Again, facts are generally supported (or not) by evidence, not by logical proof, so there is no proof to confirm that “smoking crack in the US is illegal” and there is no means to disprove it either. LOL.
Moreover, I accept that it is a fact, so why would I try to disprove it even if there was a means to do so? How would that do anything for me? The issue isn’t to prove or disprove or support or disconfirm a fact. We both agree that its a fact. The issue is that you imagine that facts are objective, and I recognize that they are subjective.
I’ve laid out quite a few points each of which speaks to the fact that facts are subjective. You’ve offered no counter-argument to any of them.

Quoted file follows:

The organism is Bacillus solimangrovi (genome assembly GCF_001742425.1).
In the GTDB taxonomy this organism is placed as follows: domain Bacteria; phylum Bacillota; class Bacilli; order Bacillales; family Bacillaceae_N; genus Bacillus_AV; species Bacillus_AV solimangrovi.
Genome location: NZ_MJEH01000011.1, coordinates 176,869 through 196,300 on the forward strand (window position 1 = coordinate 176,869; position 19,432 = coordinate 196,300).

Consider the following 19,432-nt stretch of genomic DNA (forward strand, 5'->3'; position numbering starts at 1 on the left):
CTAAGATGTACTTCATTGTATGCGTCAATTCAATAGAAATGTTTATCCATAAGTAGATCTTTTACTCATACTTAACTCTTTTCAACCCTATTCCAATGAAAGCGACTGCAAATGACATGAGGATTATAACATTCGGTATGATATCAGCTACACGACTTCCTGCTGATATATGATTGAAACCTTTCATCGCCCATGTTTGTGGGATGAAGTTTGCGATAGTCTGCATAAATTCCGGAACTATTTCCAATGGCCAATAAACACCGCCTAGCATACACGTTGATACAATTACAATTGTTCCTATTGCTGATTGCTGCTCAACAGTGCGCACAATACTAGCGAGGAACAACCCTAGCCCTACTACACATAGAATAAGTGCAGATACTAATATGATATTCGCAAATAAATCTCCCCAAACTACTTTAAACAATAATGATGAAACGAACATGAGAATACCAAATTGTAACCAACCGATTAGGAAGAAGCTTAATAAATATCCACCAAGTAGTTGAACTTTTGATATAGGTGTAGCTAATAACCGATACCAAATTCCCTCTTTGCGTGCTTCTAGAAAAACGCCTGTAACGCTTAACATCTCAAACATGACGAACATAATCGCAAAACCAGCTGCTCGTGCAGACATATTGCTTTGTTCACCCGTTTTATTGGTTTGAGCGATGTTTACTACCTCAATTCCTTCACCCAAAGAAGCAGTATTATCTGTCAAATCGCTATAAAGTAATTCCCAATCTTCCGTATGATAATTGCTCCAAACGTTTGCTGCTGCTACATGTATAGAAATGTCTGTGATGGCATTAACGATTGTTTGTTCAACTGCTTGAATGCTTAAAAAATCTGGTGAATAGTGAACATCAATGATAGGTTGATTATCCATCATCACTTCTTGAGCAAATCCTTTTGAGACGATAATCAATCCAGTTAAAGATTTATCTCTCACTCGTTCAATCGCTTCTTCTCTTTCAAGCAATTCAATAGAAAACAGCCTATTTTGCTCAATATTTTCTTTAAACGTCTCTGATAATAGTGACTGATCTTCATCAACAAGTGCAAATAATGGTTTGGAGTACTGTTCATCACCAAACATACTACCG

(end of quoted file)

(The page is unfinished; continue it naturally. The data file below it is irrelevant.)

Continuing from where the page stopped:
Facts and theories go hand-in-hand, but you seem to be confused about which is which. A theory is an answer to a question, especially an answer to a causal or explanatory question, and it is an answer understood in a particular way, i.e. as forever probationary and subject to validation. A statement that there was a thing called a Brontosaurus, or that Pluto is a planet is not an explanation or causal argument, not even a prediction. These are mere statements, and to the extent that each was once broadly recognized as a true statement, they were once facts. Theories relate concepts, and are subject to testing. They thus require facts. Conversely, the ability to recognize something as a fact generally requires at least an implicit or outline of a theory. In this way facts also depend on theories.